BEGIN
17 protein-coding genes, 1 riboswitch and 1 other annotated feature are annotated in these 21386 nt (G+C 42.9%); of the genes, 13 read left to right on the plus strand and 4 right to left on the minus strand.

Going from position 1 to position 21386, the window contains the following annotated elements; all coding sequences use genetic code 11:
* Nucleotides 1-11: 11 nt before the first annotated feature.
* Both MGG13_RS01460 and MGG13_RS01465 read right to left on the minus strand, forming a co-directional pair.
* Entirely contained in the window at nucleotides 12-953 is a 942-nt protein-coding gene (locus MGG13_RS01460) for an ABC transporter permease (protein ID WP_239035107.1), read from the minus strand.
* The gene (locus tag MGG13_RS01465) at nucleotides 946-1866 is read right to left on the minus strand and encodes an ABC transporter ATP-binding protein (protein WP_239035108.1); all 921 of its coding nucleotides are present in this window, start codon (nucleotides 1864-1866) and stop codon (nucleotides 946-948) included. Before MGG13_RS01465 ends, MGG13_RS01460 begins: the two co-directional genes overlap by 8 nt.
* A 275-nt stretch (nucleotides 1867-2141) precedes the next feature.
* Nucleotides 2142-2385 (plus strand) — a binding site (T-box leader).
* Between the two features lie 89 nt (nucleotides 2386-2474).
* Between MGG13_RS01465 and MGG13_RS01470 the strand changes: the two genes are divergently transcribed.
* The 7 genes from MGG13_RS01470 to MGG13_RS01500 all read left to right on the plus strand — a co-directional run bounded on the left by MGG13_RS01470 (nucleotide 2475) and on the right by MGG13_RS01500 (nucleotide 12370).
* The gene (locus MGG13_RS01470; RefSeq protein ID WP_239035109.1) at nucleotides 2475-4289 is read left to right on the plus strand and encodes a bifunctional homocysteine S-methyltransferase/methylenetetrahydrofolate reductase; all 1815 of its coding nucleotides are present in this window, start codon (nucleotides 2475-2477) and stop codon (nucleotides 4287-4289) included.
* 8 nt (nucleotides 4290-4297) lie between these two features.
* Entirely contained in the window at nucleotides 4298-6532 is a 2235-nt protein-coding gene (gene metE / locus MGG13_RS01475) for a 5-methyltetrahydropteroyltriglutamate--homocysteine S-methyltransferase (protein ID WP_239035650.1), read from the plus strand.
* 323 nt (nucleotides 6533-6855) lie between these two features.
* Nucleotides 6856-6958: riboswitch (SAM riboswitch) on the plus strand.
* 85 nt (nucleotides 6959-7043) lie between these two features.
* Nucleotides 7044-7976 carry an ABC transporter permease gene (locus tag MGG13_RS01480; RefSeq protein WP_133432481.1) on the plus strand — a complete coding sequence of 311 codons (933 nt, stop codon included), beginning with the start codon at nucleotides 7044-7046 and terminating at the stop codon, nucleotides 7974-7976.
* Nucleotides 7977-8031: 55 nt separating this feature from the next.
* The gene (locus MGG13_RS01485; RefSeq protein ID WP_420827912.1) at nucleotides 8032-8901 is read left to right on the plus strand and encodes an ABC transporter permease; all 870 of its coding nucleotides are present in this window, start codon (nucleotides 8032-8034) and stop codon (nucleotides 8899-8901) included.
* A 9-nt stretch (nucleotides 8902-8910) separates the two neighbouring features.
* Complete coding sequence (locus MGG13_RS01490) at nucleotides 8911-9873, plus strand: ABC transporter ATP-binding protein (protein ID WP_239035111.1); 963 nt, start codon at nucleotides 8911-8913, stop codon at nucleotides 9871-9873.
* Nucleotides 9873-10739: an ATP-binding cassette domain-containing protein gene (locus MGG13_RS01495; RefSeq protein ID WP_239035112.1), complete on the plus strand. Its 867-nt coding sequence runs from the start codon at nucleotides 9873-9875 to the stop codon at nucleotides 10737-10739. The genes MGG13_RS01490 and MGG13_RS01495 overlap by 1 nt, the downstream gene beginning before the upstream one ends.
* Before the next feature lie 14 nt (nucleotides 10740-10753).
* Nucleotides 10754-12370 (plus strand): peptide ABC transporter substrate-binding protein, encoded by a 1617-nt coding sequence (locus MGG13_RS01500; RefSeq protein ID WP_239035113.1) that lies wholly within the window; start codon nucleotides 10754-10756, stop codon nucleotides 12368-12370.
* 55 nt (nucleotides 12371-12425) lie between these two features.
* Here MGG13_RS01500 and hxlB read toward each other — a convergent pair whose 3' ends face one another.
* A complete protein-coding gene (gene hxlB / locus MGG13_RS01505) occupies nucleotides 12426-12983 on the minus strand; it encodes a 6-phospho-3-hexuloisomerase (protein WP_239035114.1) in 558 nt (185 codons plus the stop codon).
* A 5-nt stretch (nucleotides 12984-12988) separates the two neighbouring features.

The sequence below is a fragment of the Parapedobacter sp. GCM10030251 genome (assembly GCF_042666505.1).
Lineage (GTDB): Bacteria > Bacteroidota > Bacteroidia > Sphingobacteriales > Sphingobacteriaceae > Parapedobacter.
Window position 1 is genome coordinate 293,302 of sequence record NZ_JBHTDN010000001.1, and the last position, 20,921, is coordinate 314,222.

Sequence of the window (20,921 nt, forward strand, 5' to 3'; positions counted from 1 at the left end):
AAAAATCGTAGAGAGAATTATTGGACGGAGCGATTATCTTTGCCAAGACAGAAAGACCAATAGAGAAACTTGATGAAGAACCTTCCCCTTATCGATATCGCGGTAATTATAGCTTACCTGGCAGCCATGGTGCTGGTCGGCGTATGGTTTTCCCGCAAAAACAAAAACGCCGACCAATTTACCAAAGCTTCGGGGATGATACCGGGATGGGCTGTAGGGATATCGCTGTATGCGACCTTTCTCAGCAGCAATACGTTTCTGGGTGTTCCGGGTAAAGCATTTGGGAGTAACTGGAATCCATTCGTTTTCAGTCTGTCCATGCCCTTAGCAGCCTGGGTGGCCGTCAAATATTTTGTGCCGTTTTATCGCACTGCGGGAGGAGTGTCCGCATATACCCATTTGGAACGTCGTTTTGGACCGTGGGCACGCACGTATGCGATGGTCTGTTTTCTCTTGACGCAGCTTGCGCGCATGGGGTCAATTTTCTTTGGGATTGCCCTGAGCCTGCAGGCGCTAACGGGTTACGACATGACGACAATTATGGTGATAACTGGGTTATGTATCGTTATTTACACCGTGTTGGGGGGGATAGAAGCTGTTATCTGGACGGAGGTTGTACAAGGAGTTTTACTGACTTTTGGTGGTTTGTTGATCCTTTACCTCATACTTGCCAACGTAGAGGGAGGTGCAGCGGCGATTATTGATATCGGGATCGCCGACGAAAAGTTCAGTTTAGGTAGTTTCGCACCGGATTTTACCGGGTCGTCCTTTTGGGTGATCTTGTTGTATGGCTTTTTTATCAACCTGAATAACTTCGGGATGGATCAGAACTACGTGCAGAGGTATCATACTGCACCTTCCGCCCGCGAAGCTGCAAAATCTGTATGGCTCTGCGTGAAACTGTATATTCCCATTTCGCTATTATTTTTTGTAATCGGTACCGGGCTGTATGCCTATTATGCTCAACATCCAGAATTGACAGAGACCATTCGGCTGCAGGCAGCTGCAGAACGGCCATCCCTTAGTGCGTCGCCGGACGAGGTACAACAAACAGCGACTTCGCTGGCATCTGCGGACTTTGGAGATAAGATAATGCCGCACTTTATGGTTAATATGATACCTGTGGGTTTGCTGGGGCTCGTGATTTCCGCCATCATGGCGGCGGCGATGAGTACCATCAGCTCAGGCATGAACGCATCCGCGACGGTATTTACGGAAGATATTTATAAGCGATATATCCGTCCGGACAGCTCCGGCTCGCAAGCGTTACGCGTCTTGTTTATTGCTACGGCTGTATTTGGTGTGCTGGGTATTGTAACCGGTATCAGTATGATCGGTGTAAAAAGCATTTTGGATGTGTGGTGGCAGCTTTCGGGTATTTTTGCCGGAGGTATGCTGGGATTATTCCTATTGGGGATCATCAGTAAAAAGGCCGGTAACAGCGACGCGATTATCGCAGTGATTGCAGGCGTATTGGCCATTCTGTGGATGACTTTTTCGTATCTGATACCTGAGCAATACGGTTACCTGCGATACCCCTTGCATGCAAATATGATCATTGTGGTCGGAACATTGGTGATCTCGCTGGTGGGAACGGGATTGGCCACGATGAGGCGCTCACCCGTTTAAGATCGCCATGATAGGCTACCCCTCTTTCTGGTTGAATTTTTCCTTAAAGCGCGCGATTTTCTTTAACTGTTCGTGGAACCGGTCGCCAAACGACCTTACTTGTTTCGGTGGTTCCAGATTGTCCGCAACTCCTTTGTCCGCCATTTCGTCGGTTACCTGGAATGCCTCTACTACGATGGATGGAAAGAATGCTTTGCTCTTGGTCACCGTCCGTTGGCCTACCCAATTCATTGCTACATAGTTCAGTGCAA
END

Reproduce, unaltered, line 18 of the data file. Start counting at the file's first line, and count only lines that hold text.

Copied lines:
* Nucleotides 7044-7976 carry an ABC transporter permease gene (locus tag MGG13_RS01480; RefSeq protein WP_133432481.1) on the plus strand — a complete coding sequence of 311 codons (933 nt, stop codon included), beginning with the start codon at nucleotides 7044-7046 and terminating at the stop codon, nucleotides 7974-7976.